". . . the greatest dis-ease facing humanity
right now is our profound and painful sense of disconnection."
Rohr, The Divine Dance
next Buddha will be a sangha."
this five day intensive in Taos, New Mexico, Flint Sparks and Patty Speier will
guide us as we look deeply at both the Christian and Buddhist contemplative
traditions, practice meditation and discuss how as leaders we can build a
beloved community in our own spheres of influence, thereby helping to heal
disconnection with ourselves, each other, and the world.
April 4-8, 2017
Location: Mabel Dodge Luhan House, Taos, New Mexico
$2650 (Includes private room, private bath, all meals, program and materials. Transportation to Taos is not included. Deposit $750 due by March 4, 2017.) Refunds not available for retreats and off-site programs.
Patricia Speier, DMin,
is Director of the Seton Cove and Formation for the Seton Healthcare Family. She is a spiritual director, teacher, and retreat facilitator who specializes in the use of literature and writing for spiritual growth and ethical development. She is passionate about the connection between Spirituality and Leadership and has developed the Leadership Pilgrimage, a year-long intensive for leaders in all fields (business, medicine, law, religion, non-profit) which is now in its 13th year. Speier is a 2008 DMin graduate of Perkins School of Theology and a graduate of Seminary of the Southwest. She has studied spirituality at the Pecos Benedictine Monastery in New Mexico and Integral Spirituality with Ken Wilbur.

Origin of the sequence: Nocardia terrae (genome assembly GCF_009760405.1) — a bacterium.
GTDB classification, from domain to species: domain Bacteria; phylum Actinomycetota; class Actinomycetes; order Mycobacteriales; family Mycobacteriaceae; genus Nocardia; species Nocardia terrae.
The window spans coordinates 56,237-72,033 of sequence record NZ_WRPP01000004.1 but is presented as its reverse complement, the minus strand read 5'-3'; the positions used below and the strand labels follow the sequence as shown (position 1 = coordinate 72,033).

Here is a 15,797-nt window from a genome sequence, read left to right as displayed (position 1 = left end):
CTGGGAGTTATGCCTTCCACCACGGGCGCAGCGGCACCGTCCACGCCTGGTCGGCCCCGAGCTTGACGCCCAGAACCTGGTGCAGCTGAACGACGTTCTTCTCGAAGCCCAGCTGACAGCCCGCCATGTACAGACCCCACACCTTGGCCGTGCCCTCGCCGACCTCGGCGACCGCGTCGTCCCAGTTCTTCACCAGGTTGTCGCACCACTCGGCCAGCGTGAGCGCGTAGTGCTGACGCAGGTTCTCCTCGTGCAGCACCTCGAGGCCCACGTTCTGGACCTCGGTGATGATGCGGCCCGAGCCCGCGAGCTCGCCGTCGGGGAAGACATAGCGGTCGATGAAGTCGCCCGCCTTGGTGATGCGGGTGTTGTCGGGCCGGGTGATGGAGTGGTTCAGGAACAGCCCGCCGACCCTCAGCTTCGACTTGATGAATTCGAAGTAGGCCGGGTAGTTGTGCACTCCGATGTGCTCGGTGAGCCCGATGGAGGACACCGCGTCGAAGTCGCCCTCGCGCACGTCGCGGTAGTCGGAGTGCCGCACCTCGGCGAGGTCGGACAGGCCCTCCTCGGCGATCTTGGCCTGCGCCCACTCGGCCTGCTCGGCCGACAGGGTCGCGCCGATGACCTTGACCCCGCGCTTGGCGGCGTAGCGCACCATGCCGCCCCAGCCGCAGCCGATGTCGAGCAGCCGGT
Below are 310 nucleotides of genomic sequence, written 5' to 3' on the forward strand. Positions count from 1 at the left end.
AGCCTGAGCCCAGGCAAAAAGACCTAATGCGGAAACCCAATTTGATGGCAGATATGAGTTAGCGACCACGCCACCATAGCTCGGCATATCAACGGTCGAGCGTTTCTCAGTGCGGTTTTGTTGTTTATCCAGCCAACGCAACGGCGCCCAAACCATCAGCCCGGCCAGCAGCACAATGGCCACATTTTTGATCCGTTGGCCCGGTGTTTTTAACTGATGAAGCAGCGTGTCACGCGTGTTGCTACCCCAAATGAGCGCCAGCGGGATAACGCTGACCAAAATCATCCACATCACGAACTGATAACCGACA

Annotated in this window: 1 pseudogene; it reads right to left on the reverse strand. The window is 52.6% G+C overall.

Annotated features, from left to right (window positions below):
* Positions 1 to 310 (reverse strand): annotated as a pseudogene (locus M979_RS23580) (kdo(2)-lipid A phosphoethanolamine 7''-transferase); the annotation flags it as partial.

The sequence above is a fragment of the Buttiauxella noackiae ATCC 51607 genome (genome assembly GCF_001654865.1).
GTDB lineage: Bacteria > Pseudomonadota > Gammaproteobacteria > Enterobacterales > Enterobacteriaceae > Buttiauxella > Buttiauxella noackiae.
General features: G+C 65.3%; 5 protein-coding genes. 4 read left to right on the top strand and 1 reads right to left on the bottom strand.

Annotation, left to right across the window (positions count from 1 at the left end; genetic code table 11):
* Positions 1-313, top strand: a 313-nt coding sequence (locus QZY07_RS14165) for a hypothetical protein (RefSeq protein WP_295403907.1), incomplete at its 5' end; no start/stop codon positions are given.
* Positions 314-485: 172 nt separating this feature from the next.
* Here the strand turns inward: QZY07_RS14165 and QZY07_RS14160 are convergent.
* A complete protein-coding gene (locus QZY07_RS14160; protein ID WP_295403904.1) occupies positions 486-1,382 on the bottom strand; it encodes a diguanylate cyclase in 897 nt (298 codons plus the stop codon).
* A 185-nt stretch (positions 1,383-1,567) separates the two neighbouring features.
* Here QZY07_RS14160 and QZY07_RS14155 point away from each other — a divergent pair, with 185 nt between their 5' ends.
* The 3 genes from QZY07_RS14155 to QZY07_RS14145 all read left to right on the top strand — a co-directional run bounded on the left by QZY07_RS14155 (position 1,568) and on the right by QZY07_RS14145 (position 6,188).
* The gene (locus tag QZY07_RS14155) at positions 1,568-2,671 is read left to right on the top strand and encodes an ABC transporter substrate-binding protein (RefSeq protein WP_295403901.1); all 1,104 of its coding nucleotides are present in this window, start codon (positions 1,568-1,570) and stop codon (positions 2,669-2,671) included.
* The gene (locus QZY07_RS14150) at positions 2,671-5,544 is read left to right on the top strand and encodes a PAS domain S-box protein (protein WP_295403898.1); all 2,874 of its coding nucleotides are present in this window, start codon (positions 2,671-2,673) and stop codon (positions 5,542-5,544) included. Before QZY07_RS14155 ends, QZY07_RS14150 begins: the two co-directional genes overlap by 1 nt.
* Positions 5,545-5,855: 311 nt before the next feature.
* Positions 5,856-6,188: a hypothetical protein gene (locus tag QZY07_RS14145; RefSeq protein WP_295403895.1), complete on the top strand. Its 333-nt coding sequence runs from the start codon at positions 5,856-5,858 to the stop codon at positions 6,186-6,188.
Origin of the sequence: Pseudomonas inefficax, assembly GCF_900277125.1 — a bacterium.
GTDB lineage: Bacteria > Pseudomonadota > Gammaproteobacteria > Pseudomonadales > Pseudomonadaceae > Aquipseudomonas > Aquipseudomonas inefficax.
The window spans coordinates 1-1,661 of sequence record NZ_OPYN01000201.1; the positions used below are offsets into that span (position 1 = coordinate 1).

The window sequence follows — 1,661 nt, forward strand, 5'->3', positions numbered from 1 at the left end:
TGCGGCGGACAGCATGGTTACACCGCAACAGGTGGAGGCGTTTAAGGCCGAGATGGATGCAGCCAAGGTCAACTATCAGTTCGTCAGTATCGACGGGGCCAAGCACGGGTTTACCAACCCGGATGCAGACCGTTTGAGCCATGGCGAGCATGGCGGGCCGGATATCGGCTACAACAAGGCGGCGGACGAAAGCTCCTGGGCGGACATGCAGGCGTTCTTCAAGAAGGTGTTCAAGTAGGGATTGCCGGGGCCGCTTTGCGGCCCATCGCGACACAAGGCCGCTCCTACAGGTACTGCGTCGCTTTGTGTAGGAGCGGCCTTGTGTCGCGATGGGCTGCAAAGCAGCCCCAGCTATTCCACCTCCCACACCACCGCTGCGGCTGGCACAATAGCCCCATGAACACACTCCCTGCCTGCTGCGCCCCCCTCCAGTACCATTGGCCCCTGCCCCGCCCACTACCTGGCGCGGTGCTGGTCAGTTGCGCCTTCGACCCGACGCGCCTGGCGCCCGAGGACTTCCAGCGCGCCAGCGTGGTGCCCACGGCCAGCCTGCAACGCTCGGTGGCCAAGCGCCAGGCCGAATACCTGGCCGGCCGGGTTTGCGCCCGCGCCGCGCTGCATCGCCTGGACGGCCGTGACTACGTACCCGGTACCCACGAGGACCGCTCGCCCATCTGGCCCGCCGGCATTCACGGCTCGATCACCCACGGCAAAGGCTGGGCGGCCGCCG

Flint Sparks, PhD has
over thirty years experience in the practice and teaching of psychotherapy. He
is also a Zen teacher who leads retreats throughout the United States and
Europe. His academic training includes graduate degrees in both biology and
psychology. He has extensive postdoctoral training in mindfulness based
psychotherapies and group therapy with specialty training in both the Hakomi
Method and Internal Family Systems Model. His traditional Zen training began at
the San Francisco Zen Center and continued at the Austin Zen Center which he
founded and nourished in its early years. Currently he is a resident teacher at
Appamada, a center for Zen practice and inquiry in Austin, Texas.